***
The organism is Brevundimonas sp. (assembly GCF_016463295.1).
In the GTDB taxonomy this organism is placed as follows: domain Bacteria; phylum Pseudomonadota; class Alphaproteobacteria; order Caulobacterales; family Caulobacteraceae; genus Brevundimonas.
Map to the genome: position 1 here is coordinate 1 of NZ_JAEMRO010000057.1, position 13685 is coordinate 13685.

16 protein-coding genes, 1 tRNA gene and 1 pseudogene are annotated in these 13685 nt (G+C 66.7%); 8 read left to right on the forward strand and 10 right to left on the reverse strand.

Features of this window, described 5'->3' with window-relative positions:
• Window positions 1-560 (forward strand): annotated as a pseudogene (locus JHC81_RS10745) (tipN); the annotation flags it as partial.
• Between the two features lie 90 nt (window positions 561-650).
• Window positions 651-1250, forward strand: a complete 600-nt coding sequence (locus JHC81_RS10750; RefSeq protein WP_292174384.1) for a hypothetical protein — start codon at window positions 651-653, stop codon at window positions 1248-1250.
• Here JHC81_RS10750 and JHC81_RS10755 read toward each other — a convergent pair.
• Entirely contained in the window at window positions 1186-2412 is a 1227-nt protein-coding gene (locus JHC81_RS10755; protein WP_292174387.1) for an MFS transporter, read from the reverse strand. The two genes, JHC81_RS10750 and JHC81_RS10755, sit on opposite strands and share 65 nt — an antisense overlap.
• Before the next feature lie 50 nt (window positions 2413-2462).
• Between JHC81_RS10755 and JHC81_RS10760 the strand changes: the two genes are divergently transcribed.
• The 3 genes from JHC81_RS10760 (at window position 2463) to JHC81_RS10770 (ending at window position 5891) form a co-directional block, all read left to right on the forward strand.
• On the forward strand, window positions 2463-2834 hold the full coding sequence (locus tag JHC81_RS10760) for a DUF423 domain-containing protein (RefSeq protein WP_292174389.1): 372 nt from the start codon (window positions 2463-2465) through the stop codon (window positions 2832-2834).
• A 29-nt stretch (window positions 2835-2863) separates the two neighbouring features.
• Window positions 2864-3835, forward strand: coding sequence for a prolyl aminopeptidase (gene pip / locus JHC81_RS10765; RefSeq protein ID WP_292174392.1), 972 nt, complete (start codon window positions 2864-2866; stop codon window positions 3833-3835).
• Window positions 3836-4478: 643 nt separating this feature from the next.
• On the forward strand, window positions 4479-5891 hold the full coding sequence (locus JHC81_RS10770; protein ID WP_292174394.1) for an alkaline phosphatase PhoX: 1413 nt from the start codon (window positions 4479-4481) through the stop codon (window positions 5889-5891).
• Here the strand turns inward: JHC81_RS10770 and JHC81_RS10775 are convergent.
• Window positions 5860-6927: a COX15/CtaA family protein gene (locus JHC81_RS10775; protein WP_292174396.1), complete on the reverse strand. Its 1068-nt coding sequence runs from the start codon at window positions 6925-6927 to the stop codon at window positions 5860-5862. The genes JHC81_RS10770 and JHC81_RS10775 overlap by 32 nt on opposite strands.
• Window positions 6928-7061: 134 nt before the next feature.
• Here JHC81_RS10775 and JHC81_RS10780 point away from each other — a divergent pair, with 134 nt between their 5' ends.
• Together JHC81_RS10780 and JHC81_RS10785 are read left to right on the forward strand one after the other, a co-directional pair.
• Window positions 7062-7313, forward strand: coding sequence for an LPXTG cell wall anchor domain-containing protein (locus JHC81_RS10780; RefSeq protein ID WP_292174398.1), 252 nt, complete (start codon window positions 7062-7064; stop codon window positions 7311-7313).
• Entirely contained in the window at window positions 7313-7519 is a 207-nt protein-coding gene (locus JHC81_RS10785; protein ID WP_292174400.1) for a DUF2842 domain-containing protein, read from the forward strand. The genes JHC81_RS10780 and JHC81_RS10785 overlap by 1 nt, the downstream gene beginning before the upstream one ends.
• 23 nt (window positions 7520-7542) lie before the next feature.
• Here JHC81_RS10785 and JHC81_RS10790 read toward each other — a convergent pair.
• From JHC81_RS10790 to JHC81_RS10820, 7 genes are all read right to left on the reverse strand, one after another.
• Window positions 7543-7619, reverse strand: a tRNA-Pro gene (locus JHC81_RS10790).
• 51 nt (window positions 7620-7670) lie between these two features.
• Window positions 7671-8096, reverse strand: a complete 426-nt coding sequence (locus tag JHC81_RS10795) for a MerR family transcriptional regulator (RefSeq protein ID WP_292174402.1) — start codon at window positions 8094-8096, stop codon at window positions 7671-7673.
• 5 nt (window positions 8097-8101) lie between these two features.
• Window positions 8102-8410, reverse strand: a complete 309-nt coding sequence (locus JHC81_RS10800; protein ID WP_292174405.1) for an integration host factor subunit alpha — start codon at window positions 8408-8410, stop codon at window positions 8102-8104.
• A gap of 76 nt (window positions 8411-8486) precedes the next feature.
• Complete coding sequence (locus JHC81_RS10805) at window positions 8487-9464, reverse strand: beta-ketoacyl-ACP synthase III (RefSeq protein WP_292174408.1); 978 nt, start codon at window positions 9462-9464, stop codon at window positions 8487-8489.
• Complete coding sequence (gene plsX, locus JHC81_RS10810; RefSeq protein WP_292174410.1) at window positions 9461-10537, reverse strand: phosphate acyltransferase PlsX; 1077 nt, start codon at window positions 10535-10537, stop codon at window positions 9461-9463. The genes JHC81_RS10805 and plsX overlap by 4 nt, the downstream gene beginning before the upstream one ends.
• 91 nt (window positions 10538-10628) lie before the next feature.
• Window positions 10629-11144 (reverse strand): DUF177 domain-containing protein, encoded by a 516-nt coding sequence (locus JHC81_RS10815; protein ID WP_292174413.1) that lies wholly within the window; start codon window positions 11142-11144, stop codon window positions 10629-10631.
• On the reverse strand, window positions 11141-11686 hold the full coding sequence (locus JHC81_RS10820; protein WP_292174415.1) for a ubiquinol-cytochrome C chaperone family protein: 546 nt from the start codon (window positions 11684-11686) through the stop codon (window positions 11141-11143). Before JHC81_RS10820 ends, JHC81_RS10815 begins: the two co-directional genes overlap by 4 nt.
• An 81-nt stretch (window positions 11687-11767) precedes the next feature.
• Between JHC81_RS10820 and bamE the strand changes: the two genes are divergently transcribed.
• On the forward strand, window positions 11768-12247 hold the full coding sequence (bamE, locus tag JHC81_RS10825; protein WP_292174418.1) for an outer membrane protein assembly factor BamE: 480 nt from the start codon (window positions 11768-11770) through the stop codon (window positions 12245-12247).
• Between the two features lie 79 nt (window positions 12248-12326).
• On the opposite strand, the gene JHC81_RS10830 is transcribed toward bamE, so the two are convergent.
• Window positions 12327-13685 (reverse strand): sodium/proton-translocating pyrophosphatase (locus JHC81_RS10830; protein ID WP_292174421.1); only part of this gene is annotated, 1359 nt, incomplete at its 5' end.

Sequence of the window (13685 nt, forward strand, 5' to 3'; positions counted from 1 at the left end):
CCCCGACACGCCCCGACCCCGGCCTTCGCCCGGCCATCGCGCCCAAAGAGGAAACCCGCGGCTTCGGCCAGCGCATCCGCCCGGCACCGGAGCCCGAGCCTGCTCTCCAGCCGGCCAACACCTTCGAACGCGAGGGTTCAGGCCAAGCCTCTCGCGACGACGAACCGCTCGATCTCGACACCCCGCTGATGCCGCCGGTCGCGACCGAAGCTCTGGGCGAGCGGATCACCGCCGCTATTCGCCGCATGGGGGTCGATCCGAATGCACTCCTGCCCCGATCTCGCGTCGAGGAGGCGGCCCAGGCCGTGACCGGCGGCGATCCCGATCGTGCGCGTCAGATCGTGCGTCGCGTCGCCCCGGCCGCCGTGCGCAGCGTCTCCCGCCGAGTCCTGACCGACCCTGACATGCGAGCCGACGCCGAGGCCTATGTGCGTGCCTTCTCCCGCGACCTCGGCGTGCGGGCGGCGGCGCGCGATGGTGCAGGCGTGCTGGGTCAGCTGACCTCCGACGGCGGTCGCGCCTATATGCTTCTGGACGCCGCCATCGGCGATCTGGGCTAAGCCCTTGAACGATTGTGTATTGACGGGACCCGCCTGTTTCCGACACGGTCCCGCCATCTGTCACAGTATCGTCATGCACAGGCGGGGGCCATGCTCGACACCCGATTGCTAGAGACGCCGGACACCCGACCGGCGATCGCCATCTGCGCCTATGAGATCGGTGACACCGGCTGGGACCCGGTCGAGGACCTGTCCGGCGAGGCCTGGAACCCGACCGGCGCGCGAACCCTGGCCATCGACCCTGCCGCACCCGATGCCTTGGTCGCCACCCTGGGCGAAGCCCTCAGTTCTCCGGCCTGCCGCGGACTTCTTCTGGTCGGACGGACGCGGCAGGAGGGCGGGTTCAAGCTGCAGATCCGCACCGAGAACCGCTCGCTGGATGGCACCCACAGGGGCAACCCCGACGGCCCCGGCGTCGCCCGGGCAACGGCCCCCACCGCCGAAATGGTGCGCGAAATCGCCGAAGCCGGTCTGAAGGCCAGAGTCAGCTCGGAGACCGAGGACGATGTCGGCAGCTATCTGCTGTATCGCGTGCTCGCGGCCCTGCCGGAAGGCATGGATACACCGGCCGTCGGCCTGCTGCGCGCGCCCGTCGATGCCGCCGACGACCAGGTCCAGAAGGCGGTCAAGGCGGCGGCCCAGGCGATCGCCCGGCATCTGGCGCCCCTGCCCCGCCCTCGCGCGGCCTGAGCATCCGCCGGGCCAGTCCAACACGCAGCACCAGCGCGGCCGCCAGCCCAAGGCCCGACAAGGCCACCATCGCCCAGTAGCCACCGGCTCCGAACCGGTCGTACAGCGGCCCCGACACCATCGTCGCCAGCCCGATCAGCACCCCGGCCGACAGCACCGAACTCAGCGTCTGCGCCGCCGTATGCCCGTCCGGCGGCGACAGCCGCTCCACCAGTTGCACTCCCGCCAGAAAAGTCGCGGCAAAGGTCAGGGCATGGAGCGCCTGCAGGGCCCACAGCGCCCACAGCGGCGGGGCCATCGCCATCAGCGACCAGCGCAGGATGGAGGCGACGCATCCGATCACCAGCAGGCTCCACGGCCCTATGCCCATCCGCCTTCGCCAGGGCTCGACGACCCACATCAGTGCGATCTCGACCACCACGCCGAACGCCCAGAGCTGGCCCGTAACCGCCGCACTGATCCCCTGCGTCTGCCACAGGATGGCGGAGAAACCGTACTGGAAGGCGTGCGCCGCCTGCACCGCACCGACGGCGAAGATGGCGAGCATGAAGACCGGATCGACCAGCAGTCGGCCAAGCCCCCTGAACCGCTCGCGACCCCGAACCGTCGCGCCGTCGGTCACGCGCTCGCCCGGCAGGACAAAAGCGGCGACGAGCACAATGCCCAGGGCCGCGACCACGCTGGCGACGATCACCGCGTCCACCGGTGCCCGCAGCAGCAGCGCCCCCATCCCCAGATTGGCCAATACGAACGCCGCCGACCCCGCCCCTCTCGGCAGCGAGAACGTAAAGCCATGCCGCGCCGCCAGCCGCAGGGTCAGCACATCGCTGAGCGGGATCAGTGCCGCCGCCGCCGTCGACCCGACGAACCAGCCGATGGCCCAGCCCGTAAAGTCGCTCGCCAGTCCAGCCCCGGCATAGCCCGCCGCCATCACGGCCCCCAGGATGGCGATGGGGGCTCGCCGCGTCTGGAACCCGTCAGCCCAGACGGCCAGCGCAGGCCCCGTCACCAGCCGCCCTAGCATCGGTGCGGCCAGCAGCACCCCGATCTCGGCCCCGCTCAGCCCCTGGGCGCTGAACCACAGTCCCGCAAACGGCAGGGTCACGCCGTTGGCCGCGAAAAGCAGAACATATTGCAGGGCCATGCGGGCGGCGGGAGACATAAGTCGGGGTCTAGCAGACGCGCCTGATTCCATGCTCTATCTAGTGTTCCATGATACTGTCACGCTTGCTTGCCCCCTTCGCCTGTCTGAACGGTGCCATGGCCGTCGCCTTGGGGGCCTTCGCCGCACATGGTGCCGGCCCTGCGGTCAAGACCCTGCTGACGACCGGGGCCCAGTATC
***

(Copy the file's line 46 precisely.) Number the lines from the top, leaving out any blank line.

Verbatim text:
Sequence of the window (13685 nt, forward strand, 5' to 3'; positions counted from 1 at the left end):